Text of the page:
Dickey is a fourth-generation peach and timber grower who was named the 2019 Georgia state winner of Sunbelt Ag Expo’s Southeastern Farmer of the Year Award.
He describes serving in the state House of Representatives for the past eight years as “one of the most rewarding experiences of my life.” His legislative work in areas ranging from early-childhood education to rural economic development has given him the opportunity to “help make Georgia a better place to live—and you can’t beat that.”
Agriculture, politics and public service are in Dickey’s blood. His great-grandfather—who began cultivating peaches in the heavy clay soil of central Georgia in 1897—served in the state legislature, as did one of his uncles, and Dickey’s father was a county commissioner.
“Being a legislator was something that I’ve always wanted to do, and I came pretty close to running many years ago,” he says. “But now I’m glad I waited until later in life to do this. I’m much better at being able to balance the demands on my time and energy than I would have been back then.”
From that first small orchard planted by Dickey’s great-grandfather, Dickey Farms has grown into a 4,000-acre spread, spanning several counties, on which the family produces peaches, pecans, strawberries and specialty crops, and manages a large expanse of timberland. The farm is home to the state’s oldest continuously operating peach packinghouse, a thriving retail and mail-order business, and a growing agritourism program.
Over the years, Dickey has made many changes on the farm while honoring his family’s history. To increase energy efficiency and reduce water use, the farm has transitioned to low-volume drip irrigation. Its 100,000 peach trees are still planted in traditional rows, but the areas between them are maintained in sod—an environmentally friendly practice that prevents erosion, adds organic matter to the soil and provides habitat for beneficial insects.
Running the farm is a family endeavor. Dickey’s wife of 41 years, Cynde, is the farm’s chief financial officer; his son, Lee, manages the farm’s food-safety program and the installation of new trees and specialty crops; and his daughter-in-law, Stacy, oversees marketing, retail and educational services. His 91-year-old father, known as “Mr. Bob,” is “the farm’s biggest cheerleader and a wonderful mentor for me and my son.” Dickey, a Republican, won a three-way race for an open legislative seat in a 2011 special election. He has run unopposed for reelection every two years since.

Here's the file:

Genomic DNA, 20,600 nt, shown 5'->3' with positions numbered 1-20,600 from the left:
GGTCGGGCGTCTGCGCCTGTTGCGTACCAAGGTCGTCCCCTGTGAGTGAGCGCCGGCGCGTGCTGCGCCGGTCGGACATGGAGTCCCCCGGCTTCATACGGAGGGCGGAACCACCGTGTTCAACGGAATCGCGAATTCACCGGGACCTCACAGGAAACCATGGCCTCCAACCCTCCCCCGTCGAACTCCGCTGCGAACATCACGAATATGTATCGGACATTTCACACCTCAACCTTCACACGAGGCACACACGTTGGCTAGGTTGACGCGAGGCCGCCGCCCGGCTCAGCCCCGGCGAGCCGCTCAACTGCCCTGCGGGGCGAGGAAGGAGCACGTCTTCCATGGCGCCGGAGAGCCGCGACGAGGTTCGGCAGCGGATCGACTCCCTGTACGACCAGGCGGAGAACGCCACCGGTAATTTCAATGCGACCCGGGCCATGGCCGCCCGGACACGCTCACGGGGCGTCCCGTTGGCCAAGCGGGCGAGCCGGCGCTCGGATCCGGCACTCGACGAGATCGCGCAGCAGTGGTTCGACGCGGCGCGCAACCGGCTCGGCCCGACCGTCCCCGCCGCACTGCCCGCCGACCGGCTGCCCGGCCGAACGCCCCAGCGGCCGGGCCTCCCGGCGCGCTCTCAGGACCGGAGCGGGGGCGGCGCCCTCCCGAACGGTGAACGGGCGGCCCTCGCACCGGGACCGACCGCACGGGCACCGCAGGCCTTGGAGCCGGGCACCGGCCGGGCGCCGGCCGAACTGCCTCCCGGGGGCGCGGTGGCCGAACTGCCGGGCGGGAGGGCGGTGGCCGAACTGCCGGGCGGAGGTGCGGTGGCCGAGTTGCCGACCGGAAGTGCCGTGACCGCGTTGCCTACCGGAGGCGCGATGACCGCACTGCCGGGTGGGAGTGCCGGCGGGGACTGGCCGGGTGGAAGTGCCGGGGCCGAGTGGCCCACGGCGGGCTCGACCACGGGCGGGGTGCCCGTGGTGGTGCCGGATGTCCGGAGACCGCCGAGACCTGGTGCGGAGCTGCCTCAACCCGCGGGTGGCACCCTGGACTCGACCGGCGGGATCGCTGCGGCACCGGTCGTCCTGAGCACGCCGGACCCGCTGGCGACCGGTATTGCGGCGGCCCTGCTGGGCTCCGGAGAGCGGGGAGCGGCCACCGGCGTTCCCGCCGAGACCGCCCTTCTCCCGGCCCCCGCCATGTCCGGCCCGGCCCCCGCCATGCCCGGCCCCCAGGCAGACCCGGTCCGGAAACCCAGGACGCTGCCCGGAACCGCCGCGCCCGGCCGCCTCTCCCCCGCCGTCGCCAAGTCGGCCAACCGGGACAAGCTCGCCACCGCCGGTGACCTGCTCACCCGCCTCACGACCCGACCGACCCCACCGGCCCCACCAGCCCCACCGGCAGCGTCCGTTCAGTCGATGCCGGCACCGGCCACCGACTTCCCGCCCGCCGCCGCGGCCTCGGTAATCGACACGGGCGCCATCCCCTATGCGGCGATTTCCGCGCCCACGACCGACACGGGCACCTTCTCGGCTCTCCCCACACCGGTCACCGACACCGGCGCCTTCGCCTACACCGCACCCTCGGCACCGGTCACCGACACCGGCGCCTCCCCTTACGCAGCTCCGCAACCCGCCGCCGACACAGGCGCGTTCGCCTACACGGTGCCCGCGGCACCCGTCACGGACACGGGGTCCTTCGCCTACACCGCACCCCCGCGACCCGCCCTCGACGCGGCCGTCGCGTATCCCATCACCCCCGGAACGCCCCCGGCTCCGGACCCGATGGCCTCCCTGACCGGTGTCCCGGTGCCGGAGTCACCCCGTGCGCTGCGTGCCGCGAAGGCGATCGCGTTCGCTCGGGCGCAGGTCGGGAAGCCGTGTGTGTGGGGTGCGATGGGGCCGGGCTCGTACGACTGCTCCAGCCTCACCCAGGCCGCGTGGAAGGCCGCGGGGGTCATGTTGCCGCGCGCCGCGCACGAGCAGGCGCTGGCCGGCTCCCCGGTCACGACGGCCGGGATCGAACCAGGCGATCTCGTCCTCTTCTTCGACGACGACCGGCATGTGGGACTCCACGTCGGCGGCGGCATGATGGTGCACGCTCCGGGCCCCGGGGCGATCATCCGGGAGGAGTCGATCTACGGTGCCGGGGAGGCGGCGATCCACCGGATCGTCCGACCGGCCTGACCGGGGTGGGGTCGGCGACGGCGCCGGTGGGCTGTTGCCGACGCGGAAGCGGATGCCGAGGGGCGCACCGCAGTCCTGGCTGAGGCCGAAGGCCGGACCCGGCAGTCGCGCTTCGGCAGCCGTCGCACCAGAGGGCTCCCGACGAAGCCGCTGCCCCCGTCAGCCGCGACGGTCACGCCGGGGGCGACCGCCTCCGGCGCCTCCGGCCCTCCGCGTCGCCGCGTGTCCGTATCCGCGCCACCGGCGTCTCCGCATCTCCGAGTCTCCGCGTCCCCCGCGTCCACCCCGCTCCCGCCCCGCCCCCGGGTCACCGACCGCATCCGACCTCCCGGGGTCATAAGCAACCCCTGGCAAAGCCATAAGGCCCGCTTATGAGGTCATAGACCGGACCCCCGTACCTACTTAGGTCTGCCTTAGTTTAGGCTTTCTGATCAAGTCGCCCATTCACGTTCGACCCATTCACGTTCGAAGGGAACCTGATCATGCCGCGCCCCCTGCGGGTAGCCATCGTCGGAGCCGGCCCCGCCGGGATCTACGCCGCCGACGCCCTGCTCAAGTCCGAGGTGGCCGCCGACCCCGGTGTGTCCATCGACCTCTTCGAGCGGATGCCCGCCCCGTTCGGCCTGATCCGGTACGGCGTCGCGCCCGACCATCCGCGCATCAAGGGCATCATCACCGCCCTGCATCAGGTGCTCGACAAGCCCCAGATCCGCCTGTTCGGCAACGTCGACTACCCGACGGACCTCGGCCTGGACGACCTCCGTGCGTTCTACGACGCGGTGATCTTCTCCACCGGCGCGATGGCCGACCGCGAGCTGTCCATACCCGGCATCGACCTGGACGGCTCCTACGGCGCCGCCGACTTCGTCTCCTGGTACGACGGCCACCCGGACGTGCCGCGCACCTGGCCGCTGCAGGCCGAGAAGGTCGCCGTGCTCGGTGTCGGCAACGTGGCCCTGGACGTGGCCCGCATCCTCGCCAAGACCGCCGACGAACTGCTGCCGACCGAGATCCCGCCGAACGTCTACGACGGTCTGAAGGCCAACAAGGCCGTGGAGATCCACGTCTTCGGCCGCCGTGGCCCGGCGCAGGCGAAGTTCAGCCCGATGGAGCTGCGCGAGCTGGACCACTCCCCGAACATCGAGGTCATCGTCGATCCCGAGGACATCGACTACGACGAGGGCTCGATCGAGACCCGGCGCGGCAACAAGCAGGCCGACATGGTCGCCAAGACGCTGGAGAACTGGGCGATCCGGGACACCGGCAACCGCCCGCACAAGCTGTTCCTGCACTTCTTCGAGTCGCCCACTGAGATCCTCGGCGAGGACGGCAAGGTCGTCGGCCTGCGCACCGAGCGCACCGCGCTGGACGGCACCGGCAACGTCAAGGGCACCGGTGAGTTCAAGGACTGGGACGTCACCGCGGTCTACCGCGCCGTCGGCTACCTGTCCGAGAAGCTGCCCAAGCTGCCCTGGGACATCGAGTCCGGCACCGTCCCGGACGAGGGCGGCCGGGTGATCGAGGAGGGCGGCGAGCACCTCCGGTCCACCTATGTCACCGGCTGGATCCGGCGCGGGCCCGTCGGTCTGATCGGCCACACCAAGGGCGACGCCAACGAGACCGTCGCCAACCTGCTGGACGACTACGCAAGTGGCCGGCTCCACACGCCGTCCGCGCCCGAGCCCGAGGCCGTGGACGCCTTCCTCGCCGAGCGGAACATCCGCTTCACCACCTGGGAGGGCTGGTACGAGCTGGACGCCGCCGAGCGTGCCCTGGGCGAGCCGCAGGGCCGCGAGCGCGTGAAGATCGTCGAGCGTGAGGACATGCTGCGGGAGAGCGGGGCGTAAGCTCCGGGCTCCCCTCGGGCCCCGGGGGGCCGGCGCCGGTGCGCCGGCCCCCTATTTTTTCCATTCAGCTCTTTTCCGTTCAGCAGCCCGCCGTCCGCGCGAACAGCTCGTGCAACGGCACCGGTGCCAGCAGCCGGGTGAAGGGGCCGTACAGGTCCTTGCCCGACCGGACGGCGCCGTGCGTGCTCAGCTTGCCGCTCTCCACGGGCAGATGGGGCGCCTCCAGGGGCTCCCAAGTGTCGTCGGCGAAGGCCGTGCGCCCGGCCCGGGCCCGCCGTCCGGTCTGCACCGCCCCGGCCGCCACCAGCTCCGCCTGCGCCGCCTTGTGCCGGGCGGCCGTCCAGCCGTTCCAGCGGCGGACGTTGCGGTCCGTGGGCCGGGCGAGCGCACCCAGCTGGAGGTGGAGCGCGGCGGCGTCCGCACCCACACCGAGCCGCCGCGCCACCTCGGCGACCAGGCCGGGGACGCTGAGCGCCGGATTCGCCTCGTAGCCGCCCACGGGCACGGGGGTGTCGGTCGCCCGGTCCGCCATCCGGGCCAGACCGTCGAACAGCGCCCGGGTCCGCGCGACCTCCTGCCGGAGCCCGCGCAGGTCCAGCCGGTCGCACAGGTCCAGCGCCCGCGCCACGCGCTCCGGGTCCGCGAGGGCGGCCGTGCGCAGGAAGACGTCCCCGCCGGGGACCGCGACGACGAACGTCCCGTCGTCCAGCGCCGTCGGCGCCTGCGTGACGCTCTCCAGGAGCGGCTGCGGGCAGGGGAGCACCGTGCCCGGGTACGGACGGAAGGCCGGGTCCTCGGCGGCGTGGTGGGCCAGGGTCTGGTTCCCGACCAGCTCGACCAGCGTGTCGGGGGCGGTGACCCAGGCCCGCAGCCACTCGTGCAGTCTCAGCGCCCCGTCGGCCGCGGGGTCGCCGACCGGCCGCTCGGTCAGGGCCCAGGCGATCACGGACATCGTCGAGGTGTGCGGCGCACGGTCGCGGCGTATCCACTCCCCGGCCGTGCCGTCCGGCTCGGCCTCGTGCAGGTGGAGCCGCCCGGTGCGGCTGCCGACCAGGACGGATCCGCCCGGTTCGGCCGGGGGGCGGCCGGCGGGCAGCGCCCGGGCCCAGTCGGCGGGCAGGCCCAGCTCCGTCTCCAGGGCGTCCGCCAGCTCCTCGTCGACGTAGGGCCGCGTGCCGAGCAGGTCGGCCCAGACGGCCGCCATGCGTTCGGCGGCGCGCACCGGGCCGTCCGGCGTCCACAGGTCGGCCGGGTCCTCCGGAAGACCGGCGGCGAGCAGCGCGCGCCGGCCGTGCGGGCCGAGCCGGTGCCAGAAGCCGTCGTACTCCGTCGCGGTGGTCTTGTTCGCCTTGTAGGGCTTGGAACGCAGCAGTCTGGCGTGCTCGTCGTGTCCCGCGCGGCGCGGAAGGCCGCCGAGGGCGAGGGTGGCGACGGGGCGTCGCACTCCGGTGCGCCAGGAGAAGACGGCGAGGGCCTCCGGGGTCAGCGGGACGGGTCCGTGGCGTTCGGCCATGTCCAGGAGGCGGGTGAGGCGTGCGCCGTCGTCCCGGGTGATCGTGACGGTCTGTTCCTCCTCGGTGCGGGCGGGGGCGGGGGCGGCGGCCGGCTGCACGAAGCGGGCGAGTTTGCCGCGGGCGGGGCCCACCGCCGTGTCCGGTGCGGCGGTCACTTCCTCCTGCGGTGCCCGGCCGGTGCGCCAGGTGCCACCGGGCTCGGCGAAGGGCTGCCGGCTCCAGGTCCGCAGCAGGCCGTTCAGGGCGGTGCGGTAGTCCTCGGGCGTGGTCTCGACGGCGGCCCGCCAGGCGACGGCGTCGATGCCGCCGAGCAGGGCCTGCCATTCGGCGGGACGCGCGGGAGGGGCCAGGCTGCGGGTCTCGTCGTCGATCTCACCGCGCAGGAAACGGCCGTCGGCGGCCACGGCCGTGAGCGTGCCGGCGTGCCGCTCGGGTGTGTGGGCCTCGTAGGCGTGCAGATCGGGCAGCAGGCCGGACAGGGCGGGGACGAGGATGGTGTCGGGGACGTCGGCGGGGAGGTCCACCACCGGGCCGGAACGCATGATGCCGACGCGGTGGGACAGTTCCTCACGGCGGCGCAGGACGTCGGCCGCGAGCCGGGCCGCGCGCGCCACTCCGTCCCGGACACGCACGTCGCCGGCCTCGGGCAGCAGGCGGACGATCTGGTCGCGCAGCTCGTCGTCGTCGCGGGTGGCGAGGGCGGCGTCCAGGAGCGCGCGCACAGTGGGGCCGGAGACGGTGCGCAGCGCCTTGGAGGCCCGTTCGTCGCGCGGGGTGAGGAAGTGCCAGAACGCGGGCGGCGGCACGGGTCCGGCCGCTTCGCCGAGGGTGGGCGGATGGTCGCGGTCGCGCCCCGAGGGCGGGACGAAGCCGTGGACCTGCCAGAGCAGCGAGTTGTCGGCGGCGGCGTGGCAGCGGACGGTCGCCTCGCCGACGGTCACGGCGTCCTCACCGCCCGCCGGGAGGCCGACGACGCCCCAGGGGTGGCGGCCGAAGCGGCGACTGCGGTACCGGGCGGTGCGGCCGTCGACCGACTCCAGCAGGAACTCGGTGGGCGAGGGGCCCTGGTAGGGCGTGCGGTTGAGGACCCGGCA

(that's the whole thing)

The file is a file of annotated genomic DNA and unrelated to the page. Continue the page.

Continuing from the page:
Agriculture is Georgia’s leading industry but, mirroring a decades-long national trend, the number of farmers serving in the legislature has steadily decreased to just six in the Senate and 10 in the House currently. “There’s just a handful of us, but we’re all pulling in the same direction,” Dickey says. “Our biggest challenge here in Georgia is to stay economically competitive, so it’s vital to have the experience and ideas of farmers taken into account.”
As chair of the House Appropriations Subcommittee on Education, Dickey has earned a reputation as a champion of greater investment in early-childhood education, higher salaries for teachers and restoration of higher education funding to pre-Great Recession levels. He has also led several efforts to support economic development in rural counties, from expanding access to high-speed internet to bolstering programs that supply locally grown produce for school cafeterias.
Dickey says his schedule during each year’s legislative session is “pretty intense,” including a daily three-hour round trip between the farm and Atlanta four or five days a week. “Fortunately, I’m blessed with a supportive family who’ve made sacrifices in time and energy so that I can be away so much from January through March.”
Suzanne Weiss is a freelance writer and frequent contributor to State Legislatures magazine.